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President’s Medal 2023, Silver: Nobody Wants to Live in a Care Home

Words:
Pamela Buxton

Ellie Harding of London School of Architecture finds a way for people living with Alzheimer’s disease to stay close to their families while prolonging their independence

A single circulation route through the housing development has recognisable ‘yards’ to aid navigation.
A single circulation route through the housing development has recognisable ‘yards’ to aid navigation. Credit: Ellie Harding

Ellie Harding 
Nobody Wants to Live in a Care Home 

London School of Architecture
Tutors: Fabrizio Matillana, Kit Sitby-Harris

There has to be a better way to approach it,’ says Ellie Harding of the accommodation options available for people living with Alzheimer’s disease, especially those with early onset-Alzheimer’s.

Her Silver medal-winning project presents an alternative to those either struggling with an ill-suited home, or living in a care home isolated from friends and family.  This innovative concept enables people living with Alzheimer’s disease to remain living with their families in a development at the heart of the community, and in doing so, prolong their independence. 

‘Alzheimer’s disease cannot be cured by architecture, but the quality of spaces, their layout, forms, materials and locations can have a huge impact on the severity of symptoms and consequent distress. Crucially, spatial perception has been shown to be altered even in the very early stages of the disease,’ she says.

Harding was keen to go further than ‘tick-box’ designing for dementia guides. Instead, her design draws on research into the different way that people living with Alzheimer’s disease experience space. This is by egocentric perception based on what is experienced at a single moment, resulting in a greater reliance on lines of sight, materiality and colour for spatial navigation. This contrasts with the allocentric perception used by those without Alzheimer’s disease, in which egocentric perception is used to form a bird’s eye cognitive map of the space. 

Masterplan for the development, located next to Hornsey Town Hall in London’s Crouch End.
Masterplan for the development, located next to Hornsey Town Hall in London’s Crouch End. Credit: Ellie Harding

For the project, she used a cloud mapping photogrammetry technique to create egocentric maps of how people living with Alzheimer’s disease experience particular routes, and used these findings to inform the design and ameliorate the effects of the disease. 

Her site is in London’s Crouch End next to Hornsey Town Hall in the centre of the community – a sharp contrast to the edge-of-bypass locations common to many care homes. She proposes 29 housing units and two porters’ lodges grouped around a ‘landscape of yards’. In the homes the design is ‘route and visual access-based’ with the bathroom at its heart. The landscape has one clear route with distinctive areas to aid familiarity and navigation. Particular attention is paid to materials and the haptic qualities of elements such as door handles. A safe, porous boundary with passive controls at the porters’ lodges is designed to enable those with sufficient allocentric perception to come and go.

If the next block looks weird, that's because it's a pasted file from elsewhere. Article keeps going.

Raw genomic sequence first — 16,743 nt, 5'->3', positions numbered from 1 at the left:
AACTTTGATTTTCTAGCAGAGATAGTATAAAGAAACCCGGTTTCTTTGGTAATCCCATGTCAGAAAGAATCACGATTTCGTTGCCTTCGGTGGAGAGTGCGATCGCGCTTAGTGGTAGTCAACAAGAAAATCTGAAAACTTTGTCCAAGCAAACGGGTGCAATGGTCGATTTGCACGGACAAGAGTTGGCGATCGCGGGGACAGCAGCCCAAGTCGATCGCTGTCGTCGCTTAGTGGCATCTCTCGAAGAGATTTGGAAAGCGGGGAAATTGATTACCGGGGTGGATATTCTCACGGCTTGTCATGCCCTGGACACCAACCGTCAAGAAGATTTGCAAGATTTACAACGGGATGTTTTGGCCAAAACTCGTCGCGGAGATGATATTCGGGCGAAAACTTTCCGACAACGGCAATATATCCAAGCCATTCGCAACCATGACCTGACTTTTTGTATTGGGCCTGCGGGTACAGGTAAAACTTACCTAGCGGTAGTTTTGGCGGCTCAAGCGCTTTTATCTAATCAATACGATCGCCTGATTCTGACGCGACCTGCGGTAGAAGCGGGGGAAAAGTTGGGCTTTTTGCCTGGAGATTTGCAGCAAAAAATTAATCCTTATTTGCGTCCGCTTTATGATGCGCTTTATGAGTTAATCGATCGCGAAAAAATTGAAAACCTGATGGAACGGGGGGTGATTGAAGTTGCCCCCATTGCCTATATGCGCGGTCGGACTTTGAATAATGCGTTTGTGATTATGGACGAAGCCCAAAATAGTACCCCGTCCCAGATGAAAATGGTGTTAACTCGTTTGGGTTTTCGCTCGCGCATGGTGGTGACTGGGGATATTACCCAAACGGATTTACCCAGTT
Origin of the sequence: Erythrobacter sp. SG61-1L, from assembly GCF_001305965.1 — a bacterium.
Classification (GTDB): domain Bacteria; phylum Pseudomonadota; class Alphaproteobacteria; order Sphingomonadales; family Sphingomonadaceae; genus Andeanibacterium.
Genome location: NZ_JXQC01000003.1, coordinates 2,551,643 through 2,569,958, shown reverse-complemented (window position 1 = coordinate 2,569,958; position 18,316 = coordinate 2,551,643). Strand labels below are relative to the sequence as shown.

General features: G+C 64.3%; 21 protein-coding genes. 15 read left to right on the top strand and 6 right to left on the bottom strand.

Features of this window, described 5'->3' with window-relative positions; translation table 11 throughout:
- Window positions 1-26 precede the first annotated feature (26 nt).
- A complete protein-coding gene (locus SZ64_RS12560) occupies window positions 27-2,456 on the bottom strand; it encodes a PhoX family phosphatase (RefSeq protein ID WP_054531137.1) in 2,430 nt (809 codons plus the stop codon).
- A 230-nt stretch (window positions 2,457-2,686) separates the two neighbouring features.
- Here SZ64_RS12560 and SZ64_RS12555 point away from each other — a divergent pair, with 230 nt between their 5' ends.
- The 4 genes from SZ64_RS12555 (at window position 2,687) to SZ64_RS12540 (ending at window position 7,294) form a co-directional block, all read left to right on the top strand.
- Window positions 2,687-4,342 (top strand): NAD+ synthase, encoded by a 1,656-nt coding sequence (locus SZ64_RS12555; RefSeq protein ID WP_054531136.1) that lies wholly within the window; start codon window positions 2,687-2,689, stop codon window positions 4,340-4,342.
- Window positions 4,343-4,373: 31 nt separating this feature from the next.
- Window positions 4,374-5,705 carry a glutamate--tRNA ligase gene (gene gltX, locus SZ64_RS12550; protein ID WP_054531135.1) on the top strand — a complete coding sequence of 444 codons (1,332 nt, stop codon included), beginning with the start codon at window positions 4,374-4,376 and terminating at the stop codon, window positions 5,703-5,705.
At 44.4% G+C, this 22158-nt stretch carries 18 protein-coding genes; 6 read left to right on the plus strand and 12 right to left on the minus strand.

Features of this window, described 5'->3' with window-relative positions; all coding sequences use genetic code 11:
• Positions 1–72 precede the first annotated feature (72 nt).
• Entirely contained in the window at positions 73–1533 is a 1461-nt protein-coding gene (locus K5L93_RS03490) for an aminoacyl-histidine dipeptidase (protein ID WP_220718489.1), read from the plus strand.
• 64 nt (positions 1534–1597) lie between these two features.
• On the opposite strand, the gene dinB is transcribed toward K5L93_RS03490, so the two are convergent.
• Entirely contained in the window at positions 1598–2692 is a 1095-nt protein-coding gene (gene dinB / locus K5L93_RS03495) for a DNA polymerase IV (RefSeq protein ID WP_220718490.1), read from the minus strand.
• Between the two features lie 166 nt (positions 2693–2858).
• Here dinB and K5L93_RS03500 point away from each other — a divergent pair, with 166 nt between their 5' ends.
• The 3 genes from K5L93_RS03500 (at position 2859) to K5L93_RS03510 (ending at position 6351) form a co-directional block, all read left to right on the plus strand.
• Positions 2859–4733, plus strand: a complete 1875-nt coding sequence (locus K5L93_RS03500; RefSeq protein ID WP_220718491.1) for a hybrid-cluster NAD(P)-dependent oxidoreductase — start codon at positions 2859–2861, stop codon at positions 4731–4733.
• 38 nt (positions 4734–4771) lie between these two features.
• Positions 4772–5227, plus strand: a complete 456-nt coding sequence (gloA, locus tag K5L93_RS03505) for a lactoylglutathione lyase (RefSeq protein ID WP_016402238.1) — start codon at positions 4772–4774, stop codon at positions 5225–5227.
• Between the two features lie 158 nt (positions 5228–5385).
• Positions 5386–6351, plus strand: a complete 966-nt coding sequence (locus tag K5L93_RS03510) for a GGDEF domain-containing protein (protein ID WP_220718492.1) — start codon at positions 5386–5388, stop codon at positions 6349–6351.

She proposes that egocentric mapping could also be used more widely to ‘test’ designs before construction to ensure they are compatible for people living with Alzheimer’s disease.

See interviews with all the President Medal winners

  • The design embraces an egocentric spatial perception with clear views to the bathroom when waking up.
    The design embraces an egocentric spatial perception with clear views to the bathroom when waking up. Credit: Ellie Harding
  • The design embraces an egocentric spatial perception with clear views of the communal garden.
    The design embraces an egocentric spatial perception with clear views of the communal garden. Credit: Ellie Harding
12

RIBA Silver Commendations

Ammara Asdar
The Inbetween
Architectural Association
Tutors: Lawrence Barth, Lucy Styles 

Jacob Shaw & Kyle Stone (joint entry)
Tracing Thresholds: Landscape Production
University of Plymouth
Tutor: Robert Brown

Elliott Wang
The Grand Domestic
London School of Architecture
Tutors: Esther Escribano, Matthew Whittaker

RIBA Award for Sustainable Design at Part 2 
Shan Wei Chew
The Udaipur Plastic School
University of Bath
Tutor: Alexander Wright

RIBA Serjeant Award for Excellence in Architectural Drawing at Part 2
Chloe Dalby
Earth’s Breath: Wind and Wild 
Newcastle University
Tutor: Prudence Chiles

RIBA Serjeant Award for Excellence in Architectural Drawing at Part 2 Commendation
Zibo Zhang

Folgelandschaft 
Royal College of Art
Tutors: James Kwang Ho Chung, John Ng, 
Zsuzsa Péter

2023 RIBA Silver Medal judging panel

Mina Hasman (chair) Sustainability director & climate advocacy lead at SOM, UK
Shawn Adams Architect, writer, and lecturer; co-founder of the POor Collective, UK
Nana Biamah-Ofosu Architect, researcher, and writer; director at YAA Projects; lecturer in architecture at Kingston University, UK
David Hills Founding director at DSDHA, UK
Helen Iball Reader and departmental education lead at the Manchester School of Architecture, UK
Albert Williamson-Taylor Co-founder and principal design director of AKT II; engineering tutor at the Architectural Association, UK

 

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